Conrad stopped, very suddenly. The Prince walked a few steps before he realised, and turned back with one beautifully arched green eyebrow. “Conrad?”

It wasn’t a joke any more, or a minor costuming inconvenience. Conrad looked like death warmed up. “You removed the diamonds off it first, didn’t you?” he asked. “Before you took the peacock coat for a casual night-time stroll in the Palace gardens? You removed the twelve diamond studs which were loaded with the culture bank of Honour? The ones your wife gave you for your birthday last month?”

The Prince just looked at him.

“I’m going to be executed,” Conrad whispered.

“They made her eyes sparkle,” said the Prince. “You wouldn’t understand.”

Conrad just made a small sputtering sound.

“I wanted to give Buck something nice, something important – you know she’s going back to Valour and they’re never going to let us see each other again? My marriage contract lasts for eight more years!”

“Yes,” said Conrad quietly. “I know that, your Highness, that’s why I risked life, limb, my reputation and my career to let you have this meeting together.”

They looked at each other for a long time, and then the Prince smiled casually and turned back towards the Palace. “Lalla-Louise has bought me many gifts over the years. I am sure she won’t even notice.”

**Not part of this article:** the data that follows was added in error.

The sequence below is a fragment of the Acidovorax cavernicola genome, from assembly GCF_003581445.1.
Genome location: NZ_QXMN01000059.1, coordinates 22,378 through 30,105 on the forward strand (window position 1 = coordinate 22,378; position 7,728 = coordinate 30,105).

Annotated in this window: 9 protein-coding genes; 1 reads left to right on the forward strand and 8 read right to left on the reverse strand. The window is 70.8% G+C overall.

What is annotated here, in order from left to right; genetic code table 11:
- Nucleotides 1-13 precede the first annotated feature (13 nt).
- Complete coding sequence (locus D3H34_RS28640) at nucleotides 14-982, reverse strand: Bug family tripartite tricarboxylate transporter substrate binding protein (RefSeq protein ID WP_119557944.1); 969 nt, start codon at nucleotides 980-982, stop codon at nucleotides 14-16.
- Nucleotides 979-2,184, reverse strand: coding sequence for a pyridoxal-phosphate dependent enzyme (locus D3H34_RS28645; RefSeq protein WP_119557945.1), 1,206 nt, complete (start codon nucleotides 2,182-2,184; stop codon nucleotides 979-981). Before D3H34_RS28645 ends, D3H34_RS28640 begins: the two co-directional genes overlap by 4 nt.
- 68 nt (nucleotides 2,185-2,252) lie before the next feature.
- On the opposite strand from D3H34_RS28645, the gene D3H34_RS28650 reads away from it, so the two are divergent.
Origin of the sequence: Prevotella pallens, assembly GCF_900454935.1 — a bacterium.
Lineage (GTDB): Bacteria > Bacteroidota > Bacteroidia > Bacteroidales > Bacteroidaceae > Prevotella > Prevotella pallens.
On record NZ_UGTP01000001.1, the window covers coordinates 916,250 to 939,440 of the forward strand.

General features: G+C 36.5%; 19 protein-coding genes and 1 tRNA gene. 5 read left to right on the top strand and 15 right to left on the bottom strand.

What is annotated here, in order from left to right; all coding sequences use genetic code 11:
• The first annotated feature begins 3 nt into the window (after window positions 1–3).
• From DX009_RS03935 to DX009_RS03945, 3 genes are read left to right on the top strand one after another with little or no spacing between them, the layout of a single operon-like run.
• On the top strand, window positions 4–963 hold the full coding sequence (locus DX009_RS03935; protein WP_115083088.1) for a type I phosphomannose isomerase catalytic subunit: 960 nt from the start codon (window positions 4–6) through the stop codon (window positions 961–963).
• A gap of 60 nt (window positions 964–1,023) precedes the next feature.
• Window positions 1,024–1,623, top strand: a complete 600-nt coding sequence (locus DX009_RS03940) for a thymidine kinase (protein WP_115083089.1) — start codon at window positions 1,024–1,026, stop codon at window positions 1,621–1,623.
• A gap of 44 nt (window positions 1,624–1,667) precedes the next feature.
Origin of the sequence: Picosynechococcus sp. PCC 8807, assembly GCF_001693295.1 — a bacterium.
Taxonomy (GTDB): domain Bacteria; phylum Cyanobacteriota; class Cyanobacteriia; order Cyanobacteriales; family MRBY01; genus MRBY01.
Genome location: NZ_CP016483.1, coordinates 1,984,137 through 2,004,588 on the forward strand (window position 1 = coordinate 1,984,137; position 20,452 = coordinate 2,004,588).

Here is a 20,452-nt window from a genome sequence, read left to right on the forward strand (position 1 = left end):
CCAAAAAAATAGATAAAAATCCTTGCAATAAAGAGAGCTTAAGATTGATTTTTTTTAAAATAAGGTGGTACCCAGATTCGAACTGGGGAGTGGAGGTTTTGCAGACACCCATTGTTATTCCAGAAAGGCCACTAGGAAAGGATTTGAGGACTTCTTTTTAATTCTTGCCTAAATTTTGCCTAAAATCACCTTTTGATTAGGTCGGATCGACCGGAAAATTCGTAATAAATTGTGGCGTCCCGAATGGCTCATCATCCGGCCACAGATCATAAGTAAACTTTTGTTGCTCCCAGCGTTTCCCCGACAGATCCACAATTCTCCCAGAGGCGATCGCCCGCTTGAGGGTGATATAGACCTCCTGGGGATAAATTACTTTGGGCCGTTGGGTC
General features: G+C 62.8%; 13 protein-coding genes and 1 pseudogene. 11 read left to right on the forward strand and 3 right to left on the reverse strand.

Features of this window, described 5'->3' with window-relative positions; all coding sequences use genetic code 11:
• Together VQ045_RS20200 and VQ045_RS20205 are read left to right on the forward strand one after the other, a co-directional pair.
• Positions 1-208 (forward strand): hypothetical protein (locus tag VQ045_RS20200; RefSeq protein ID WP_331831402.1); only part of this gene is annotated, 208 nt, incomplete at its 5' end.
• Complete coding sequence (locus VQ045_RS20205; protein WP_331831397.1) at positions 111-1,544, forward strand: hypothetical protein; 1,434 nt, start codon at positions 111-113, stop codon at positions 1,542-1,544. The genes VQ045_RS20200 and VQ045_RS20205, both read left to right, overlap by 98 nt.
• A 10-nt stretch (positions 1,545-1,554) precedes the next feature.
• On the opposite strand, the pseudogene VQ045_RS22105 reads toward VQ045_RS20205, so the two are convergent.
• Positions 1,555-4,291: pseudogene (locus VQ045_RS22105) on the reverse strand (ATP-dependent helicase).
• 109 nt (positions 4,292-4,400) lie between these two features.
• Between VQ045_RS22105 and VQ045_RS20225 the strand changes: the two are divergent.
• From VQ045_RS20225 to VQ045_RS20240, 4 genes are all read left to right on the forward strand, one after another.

Conrad stayed where he was standing, for a few moments later, as the Prince went on without him.

“I should go back to barracks,” Dana said awkwardly. “I bet you’re wishing right now that I had done that in the first place so I didn’t overhear any of that.”

“You’re not the one I’m worrying about,” said Conrad, and reached out to her hand. “Though maybe that makes me as much of an idiot as…” he stopped himself, and shook his head. “He’s usually smarter than this,” he added, plaintively. “Honestly, you’re not seeing him at his best.”

Dana nodded. “I believe you.”

“You don’t sound like you believe me.”

“I’m trying really hard to believe you.” It was obvious that Conrad cared deeply about the Prince despite the other man’s incredible and obvious idiocy.

Conrad laughed. “You know, if he had decided to go with her, not one of us would have had the power to stop him.”

“Wars have been started for less,” she agreed.

“I know it looks like Chev and I made a disaster of things tonight, but… it could have been worse.” Conrad groaned, and buried his face in Dana’s shoulder for a moment. “I’m so tired. There should be a law against how tired I am right now.”

Dana patted him on the head. “You should catch him up before he accidentally proposes to a potted plant, or blurts out his night’s activities to the Regent over late night cocoa.”